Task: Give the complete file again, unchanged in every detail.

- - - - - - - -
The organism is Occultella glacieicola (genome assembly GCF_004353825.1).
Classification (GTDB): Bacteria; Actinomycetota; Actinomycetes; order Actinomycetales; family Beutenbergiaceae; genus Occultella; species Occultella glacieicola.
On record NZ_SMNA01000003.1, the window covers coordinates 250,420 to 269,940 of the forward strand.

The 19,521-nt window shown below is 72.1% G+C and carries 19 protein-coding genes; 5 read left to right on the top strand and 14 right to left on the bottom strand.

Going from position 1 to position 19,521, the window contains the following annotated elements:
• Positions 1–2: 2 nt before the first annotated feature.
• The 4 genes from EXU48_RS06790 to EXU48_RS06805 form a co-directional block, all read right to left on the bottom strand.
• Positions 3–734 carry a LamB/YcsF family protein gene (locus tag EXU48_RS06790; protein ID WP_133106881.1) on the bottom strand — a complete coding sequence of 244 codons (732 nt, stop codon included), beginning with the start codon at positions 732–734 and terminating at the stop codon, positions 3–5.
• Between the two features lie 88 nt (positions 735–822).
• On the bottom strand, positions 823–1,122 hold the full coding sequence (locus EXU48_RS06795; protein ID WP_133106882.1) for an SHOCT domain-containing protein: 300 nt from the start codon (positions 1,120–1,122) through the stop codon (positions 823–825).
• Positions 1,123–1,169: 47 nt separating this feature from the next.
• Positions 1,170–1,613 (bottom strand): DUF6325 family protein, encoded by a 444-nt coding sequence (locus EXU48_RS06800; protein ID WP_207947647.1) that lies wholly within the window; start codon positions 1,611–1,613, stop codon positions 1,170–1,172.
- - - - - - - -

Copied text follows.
The organism is Occultella glacieicola (genome assembly GCF_004353825.1).
Classification (GTDB): Bacteria; Actinomycetota; Actinomycetes; order Actinomycetales; family Beutenbergiaceae; genus Occultella; species Occultella glacieicola.
On record NZ_SMNA01000003.1, the window covers coordinates 250,420 to 269,940 of the forward strand.

The 19,521-nt window shown below is 72.1% G+C and carries 19 protein-coding genes; 5 read left to right on the top strand and 14 right to left on the bottom strand.

Going from position 1 to position 19,521, the window contains the following annotated elements:
• Positions 1–2: 2 nt before the first annotated feature.
• The 4 genes from EXU48_RS06790 to EXU48_RS06805 form a co-directional block, all read right to left on the bottom strand.
• Positions 3–734 carry a LamB/YcsF family protein gene (locus tag EXU48_RS06790; protein ID WP_133106881.1) on the bottom strand — a complete coding sequence of 244 codons (732 nt, stop codon included), beginning with the start codon at positions 732–734 and terminating at the stop codon, positions 3–5.
• Between the two features lie 88 nt (positions 735–822).
• On the bottom strand, positions 823–1,122 hold the full coding sequence (locus EXU48_RS06795; protein ID WP_133106882.1) for an SHOCT domain-containing protein: 300 nt from the start codon (positions 1,120–1,122) through the stop codon (positions 823–825).
• Positions 1,123–1,169: 47 nt separating this feature from the next.
• Positions 1,170–1,613 (bottom strand): DUF6325 family protein, encoded by a 444-nt coding sequence (locus EXU48_RS06800; protein ID WP_207947647.1) that lies wholly within the window; start codon positions 1,611–1,613, stop codon positions 1,170–1,172.